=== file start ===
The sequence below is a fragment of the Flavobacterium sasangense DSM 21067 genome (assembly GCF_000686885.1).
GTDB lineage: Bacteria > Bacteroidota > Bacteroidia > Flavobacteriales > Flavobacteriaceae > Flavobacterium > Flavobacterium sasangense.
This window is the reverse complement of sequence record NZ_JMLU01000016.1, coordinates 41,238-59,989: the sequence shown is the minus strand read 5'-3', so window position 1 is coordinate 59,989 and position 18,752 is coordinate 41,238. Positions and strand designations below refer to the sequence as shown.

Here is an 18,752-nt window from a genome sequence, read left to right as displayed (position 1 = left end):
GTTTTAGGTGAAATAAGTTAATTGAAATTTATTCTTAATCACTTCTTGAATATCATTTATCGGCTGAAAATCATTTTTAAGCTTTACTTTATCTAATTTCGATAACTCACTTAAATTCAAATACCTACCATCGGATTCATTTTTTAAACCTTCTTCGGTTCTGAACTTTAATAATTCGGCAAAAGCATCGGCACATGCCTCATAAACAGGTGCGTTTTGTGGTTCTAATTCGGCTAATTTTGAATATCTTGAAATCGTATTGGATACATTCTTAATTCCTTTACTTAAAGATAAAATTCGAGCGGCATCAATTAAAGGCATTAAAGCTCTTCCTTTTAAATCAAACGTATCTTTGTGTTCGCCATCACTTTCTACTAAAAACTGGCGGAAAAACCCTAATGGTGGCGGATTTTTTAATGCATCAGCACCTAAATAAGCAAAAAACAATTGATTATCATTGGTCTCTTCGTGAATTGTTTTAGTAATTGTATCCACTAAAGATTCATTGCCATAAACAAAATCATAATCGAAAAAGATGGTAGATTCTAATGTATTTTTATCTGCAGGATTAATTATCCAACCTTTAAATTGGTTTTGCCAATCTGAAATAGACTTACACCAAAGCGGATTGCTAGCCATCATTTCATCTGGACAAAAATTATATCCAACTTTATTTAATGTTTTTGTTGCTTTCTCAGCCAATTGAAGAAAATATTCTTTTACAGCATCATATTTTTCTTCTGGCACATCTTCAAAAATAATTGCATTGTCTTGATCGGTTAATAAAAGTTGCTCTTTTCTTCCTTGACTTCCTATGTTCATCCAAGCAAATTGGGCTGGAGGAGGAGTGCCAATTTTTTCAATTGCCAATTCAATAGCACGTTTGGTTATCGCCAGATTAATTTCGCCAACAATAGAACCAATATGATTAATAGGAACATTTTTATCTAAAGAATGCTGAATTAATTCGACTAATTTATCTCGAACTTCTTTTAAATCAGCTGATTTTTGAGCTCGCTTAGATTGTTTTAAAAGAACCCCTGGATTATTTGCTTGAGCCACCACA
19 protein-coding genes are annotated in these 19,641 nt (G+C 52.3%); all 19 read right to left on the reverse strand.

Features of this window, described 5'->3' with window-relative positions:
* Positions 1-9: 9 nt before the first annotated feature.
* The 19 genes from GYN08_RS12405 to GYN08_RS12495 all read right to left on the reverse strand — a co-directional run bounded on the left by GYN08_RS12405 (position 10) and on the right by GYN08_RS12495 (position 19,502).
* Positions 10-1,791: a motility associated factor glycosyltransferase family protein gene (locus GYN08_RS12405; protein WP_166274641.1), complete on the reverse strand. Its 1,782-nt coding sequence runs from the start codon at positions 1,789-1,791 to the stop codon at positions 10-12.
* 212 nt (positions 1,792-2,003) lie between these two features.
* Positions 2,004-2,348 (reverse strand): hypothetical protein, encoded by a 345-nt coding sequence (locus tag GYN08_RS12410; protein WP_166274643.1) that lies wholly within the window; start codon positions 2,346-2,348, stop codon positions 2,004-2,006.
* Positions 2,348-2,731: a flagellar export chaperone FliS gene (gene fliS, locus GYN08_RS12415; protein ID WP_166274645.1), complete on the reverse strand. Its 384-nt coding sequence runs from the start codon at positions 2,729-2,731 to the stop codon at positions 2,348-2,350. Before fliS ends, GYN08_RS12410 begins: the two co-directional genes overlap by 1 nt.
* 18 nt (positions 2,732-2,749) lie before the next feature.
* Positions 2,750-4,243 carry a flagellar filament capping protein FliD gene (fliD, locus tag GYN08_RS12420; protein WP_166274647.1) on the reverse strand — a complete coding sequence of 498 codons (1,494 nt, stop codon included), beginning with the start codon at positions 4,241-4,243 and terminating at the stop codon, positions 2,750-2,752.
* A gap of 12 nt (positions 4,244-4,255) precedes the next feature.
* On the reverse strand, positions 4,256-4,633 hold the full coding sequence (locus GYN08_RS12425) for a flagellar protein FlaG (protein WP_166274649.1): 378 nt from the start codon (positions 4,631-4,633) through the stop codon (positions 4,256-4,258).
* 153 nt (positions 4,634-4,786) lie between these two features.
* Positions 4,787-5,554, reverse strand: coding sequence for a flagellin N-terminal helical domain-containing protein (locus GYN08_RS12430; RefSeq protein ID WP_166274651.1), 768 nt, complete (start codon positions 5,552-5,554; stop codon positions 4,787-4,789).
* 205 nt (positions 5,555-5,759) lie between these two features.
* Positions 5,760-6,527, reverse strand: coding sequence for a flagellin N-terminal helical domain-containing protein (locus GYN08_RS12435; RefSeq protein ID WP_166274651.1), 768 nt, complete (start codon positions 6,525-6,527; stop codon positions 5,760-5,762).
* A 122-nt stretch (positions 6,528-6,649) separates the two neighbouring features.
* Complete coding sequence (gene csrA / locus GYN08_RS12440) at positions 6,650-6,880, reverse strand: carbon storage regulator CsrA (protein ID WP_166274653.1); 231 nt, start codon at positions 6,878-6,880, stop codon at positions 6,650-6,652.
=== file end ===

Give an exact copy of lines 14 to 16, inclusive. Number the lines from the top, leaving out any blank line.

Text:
* 18 nt (positions 2,732-2,749) lie before the next feature.
* Positions 2,750-4,243 carry a flagellar filament capping protein FliD gene (fliD, locus tag GYN08_RS12420; protein WP_166274647.1) on the reverse strand — a complete coding sequence of 498 codons (1,494 nt, stop codon included), beginning with the start codon at positions 4,241-4,243 and terminating at the stop codon, positions 2,750-2,752.
* A gap of 12 nt (positions 4,244-4,255) precedes the next feature.